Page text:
Nazaha uncovers SR2m graft in road project

Updated 04 April 2016

Nazaha uncovers SR2m graft in road project

RIYADH: The National Anti-Corruption Commission (Nazaha) has revealed administrative and financial irregularities of over SR2 million in a road construction project in Abha (Asir province).
Nazaha swung into action after receiving a tip-off from a citizen about the irregularities, Abdulrahman Al-Ajlan, the spokesman of the commission said.
An inquiry by Nazaha uncovered irregularities ranging from overestimation of the project cost to the amount of compensation paid to the property owners. The commission submitted its findings to the Bureau of Investigation and Public Prosecution and recommended action.
Al-Ajlan said the commission noticed various irregularities, such as tampering with the data. (Altering the dimensions of the land area in the sale deed of a citizen on July 27, 2010 contrary to the facts mentioned in the title issued in 1976.)
“The committee estimated the value of the expropriated property and found that it had been hiked to SR3,000 per square meter, compared to the purchase price from the citizen at SR65 per sq. meter” he said, adding that the figure had been inflated in the committee’s assessment.
The spokesman said the principle of transparency, protection of integrity in public dealings and combating corruption in all its forms as stipulated by the National Strategy for the Protection of Integrity and Anti-corruption had been flouted in the land transaction.

Khalid Al-Falih, Saudi minister of investment

Updated 29 February 2020

Khalid Al-Falih, Saudi minister of investment

Khalid Al-Falih was appointed as Saudi minister of investment after a royal decree issued on Feb. 25 created the new ministry.

He joined Saudi Aramco at the age of 19, and through the company went to Texas A&M University where he obtained a bachelor’s degree in mechanical engineering in 1982.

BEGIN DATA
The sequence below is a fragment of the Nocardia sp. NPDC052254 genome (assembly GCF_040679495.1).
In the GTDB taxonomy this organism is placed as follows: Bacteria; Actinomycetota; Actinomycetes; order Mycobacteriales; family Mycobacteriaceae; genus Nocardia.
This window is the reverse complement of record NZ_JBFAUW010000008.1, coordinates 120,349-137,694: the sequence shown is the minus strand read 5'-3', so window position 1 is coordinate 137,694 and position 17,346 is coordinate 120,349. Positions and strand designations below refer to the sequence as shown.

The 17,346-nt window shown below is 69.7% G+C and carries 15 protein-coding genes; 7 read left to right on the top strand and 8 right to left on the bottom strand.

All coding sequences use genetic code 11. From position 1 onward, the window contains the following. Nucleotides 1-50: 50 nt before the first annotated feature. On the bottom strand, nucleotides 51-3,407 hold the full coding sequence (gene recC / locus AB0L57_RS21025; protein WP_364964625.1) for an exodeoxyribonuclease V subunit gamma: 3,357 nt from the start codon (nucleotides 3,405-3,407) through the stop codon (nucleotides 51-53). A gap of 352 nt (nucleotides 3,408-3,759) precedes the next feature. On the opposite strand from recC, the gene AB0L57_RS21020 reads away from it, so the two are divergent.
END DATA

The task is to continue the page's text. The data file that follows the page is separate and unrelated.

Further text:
Nine years later, he gained a master’s degree in financial business administration from King Fahd University of Petroleum and Minerals, in Dhahran, and in 1998 completed a Harvard business program in global leadership.

In 1995, Al-Falih was appointed as head of Saudi Aramco’s service department and later that year was given responsibility for running the maintenance department at the Ras Tanura refinery in the Eastern Province.

After assuming a number of different roles within the company, he was promoted to the position of vice director of its excavation works unit. Within four months he was appointed supreme vice president of Aramco’s gasworks department and was selected for a similar position in the firm’s industrial relations department 14 months later.

Al-Falih became the executive vice president for company operations in September 2007 and held the post for nearly a year before a royal decree appointed him as CEO of Aramco.

In 2015, a royal decree tasked Al-Falih to health minister in the Kingdom but just over a year later he returned to Saudi Aramco as chairman of the board of directors after Tawfiq Al-Rabiah was appointed as the country’s health minister. In April 2016, Al-Falih became chairman of the board of directors of the Saudi Arabian Mining Co. (Maaden) and a few days later, a royal decree made him minister of energy, industry and mineral resources.

He was named on the Forbes list of The World’s Most Powerful People in 2016 and two years later the Japanese government awarded him its national decoration, The Order of the Rising Sun.